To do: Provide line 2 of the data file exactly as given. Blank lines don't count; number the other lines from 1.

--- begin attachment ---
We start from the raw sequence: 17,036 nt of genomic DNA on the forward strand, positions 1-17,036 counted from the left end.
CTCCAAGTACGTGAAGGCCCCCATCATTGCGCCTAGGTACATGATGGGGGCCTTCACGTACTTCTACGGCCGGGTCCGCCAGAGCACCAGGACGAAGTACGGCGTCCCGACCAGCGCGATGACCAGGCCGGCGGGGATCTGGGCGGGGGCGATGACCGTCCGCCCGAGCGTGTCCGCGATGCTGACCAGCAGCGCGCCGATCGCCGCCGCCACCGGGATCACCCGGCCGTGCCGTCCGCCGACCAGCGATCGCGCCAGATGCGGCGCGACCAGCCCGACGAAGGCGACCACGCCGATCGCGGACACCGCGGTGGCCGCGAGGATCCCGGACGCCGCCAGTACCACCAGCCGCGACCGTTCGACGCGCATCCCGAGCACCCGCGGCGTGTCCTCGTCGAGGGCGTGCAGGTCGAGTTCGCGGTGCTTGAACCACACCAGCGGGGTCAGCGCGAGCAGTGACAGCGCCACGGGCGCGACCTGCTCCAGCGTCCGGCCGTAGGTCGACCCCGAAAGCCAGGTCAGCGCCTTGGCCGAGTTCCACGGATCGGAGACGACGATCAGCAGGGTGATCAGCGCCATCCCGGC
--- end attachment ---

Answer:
CTCCAAGTACGTGAAGGCCCCCATCATTGCGCCTAGGTACATGATGGGGGCCTTCACGTACTTCTACGGCCGGGTCCGCCAGAGCACCAGGACGAAGTACGGCGTCCCGACCAGCGCGATGACCAGGCCGGCGGGGATCTGGGCGGGGGCGATGACCGTCCGCCCGAGCGTGTCCGCGATGCTGACCAGCAGCGCGCCGATCGCCGCCGCCACCGGGATCACCCGGCCGTGCCGTCCGCCGACCAGCGATCGCGCCAGATGCGGCGCGACCAGCCCGACGAAGGCGACCACGCCGATCGCGGACACCGCGGTGGCCGCGAGGATCCCGGACGCCGCCAGTACCACCAGCCGCGACCGTTCGACGCGCATCCCGAGCACCCGCGGCGTGTCCTCGTCGAGGGCGTGCAGGTCGAGTTCGCGGTGCTTGAACCACACCAGCGGGGTCAGCGCGAGCAGTGACAGCGCCACGGGCGCGACCTGCTCCAGCGTCCGGCCGTAGGTCGACCCCGAAAGCCAGGTCAGCGCCTTGGCCGAGTTCCACGGATCGGAGACGACGATCAGCAGGGTGATCAGCGCCATCCCGGC